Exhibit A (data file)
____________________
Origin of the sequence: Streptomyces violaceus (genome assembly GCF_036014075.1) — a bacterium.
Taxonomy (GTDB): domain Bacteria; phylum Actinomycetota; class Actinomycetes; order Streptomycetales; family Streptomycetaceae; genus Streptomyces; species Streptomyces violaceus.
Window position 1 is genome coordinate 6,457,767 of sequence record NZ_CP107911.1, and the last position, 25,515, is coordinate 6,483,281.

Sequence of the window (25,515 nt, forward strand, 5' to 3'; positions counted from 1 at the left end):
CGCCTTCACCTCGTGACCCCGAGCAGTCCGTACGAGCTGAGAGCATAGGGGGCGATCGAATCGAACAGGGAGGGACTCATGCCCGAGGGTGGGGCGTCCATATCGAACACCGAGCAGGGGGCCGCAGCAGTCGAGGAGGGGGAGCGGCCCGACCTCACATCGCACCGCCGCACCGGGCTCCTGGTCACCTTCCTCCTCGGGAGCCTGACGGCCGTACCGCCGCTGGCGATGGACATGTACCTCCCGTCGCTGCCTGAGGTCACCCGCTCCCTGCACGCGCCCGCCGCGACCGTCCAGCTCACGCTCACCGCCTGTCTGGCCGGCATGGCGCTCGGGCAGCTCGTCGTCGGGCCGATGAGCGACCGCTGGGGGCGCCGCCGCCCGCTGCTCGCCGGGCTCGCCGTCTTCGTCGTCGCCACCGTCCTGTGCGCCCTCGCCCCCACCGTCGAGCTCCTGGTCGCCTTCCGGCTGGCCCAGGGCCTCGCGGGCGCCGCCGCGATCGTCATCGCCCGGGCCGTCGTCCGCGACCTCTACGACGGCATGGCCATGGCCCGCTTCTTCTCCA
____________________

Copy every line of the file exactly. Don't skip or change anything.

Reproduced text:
Origin of the sequence: Streptomyces violaceus (genome assembly GCF_036014075.1) — a bacterium.
Taxonomy (GTDB): domain Bacteria; phylum Actinomycetota; class Actinomycetes; order Streptomycetales; family Streptomycetaceae; genus Streptomyces; species Streptomyces violaceus.
Window position 1 is genome coordinate 6,457,767 of sequence record NZ_CP107911.1, and the last position, 25,515, is coordinate 6,483,281.

Sequence of the window (25,515 nt, forward strand, 5' to 3'; positions counted from 1 at the left end):
CGCCTTCACCTCGTGACCCCGAGCAGTCCGTACGAGCTGAGAGCATAGGGGGCGATCGAATCGAACAGGGAGGGACTCATGCCCGAGGGTGGGGCGTCCATATCGAACACCGAGCAGGGGGCCGCAGCAGTCGAGGAGGGGGAGCGGCCCGACCTCACATCGCACCGCCGCACCGGGCTCCTGGTCACCTTCCTCCTCGGGAGCCTGACGGCCGTACCGCCGCTGGCGATGGACATGTACCTCCCGTCGCTGCCTGAGGTCACCCGCTCCCTGCACGCGCCCGCCGCGACCGTCCAGCTCACGCTCACCGCCTGTCTGGCCGGCATGGCGCTCGGGCAGCTCGTCGTCGGGCCGATGAGCGACCGCTGGGGGCGCCGCCGCCCGCTGCTCGCCGGGCTCGCCGTCTTCGTCGTCGCCACCGTCCTGTGCGCCCTCGCCCCCACCGTCGAGCTCCTGGTCGCCTTCCGGCTGGCCCAGGGCCTCGCGGGCGCCGCCGCGATCGTCATCGCCCGGGCCGTCGTCCGCGACCTCTACGACGGCATGGCCATGGCCCGCTTCTTCTCCA